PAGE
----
Required skills include:

determining/predicting when a changeover will occur through knowledge of products and processes in own work area

communicating with others to clarify scope and procedures for quick changeover and contributing suggestions for improvement

planning own tasks in quick changeover

identifying and working to target changeover time

working as part of a team

setting up quick changeover using appropriate tools, process skills and procedures

following OHS procedures and regulatory requirements and notifying risks

Required knowledge

Required knowledge includes:

principles of quick changeover, including:

setting of target time for changeover

conversion of internal set-up time to external set-up time, where appropriate

simplification of changeover steps

monitoring and continuous improvement of changeovers

relevant operational procedures

target time for changeover

relevant OHS regulations and requirements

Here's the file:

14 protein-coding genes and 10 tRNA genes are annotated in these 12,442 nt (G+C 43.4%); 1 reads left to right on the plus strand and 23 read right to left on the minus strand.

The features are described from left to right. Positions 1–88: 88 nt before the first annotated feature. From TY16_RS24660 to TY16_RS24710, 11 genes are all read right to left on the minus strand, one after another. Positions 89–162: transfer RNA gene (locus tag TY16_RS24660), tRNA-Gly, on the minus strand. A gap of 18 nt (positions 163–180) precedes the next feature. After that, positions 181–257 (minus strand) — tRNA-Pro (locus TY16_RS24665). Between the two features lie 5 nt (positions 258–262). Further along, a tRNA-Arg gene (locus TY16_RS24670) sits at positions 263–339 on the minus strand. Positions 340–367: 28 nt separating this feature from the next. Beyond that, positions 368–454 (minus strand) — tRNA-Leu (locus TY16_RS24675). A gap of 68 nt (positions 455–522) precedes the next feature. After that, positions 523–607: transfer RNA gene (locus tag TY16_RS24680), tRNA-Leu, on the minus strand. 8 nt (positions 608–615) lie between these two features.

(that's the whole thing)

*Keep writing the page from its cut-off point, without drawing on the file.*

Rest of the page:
purposes/requirements of changeover

methods of recommending changes

quality requirements for products and processes

minimisation of changeover waste (e.g. scrap and energy )

Evidence Required

The evidence guide provides advice on assessment and must be read in conjunction with the performance criteria, required skills and knowledge, range statement and the Assessment Guidelines for the Training Package.

Critical aspects for assessment and evidence required to demonstrate competency in this unit

A person who demonstrates competency in this unit must be able to provide evidence of the ability to:

identify the scope and equipment to be used in a quick changeover implemented in their work area

identify the target time

understand the difference between internal and external changeover steps

identify own tasks and responsibilities in a quick changeover

identify problems in quick changeovers

contribute suggestions for improvement.

Context of and specific resources for assessment

Assessment of performance must be undertaken in a workplace using or implementing one or more competitive systems and practices.

Access may be required to:

workplace procedures and plans relevant to work area

specifications and documentation relating to planned, currently being implemented, or implemented changes to work processes and procedures relevant to the assessee

documentation and information in relation to production, waste, overheads and hazard control/management